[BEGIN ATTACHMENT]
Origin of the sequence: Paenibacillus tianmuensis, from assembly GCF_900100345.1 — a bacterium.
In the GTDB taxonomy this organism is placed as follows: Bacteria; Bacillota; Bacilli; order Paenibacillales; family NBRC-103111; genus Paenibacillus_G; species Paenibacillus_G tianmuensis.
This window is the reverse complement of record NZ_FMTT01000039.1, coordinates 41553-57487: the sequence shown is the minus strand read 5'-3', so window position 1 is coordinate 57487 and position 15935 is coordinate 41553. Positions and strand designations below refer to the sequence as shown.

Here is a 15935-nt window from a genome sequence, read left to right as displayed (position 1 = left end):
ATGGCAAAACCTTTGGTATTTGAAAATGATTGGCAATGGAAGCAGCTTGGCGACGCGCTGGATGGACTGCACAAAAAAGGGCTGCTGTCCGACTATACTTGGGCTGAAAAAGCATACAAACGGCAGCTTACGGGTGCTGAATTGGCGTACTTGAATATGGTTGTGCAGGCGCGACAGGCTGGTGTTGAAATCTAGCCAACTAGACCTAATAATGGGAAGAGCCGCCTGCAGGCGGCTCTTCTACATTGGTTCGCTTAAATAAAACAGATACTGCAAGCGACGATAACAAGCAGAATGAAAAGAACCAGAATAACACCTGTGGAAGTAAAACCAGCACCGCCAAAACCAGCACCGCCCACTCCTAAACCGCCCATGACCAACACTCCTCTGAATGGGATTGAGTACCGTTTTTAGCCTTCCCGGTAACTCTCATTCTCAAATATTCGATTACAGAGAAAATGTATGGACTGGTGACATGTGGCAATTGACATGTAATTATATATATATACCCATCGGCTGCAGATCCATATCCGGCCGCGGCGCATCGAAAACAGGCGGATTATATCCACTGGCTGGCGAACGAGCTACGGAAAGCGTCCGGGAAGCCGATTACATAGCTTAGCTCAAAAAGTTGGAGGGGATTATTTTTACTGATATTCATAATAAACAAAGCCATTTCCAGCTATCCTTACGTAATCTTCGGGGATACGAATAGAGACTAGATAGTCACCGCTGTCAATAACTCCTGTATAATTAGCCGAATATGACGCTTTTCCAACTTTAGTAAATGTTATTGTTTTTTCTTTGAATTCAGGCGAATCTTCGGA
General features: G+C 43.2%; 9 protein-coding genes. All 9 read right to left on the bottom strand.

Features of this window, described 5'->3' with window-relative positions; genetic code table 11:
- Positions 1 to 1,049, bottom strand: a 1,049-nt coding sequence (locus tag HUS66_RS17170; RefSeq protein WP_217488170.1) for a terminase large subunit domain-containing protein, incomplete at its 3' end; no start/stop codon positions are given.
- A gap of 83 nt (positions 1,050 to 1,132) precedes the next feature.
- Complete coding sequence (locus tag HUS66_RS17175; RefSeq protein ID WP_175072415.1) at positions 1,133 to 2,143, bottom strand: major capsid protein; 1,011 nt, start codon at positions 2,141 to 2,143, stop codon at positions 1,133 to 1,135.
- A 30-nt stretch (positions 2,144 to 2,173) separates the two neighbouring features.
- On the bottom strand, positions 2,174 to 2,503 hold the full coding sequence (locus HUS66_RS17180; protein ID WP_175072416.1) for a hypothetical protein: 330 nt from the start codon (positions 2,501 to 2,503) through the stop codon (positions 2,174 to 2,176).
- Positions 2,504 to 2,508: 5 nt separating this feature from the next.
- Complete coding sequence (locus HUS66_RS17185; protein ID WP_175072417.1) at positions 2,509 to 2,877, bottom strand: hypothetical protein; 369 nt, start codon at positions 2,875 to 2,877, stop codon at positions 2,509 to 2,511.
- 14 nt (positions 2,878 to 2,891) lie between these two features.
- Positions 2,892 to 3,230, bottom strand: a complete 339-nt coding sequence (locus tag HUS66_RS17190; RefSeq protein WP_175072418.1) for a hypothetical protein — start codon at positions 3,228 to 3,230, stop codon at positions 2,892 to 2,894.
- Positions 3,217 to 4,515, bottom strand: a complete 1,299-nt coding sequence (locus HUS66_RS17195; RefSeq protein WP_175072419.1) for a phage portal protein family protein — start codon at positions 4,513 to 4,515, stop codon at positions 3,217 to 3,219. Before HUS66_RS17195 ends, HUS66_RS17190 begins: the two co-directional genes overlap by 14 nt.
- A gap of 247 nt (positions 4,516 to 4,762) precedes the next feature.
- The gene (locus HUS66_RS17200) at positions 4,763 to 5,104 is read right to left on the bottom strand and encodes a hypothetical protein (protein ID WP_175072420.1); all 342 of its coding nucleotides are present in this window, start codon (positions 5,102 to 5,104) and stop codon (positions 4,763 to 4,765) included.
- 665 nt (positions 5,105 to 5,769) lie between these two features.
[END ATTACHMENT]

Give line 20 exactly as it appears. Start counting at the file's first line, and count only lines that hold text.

- 665 nt (positions 5,105 to 5,769) lie between these two features.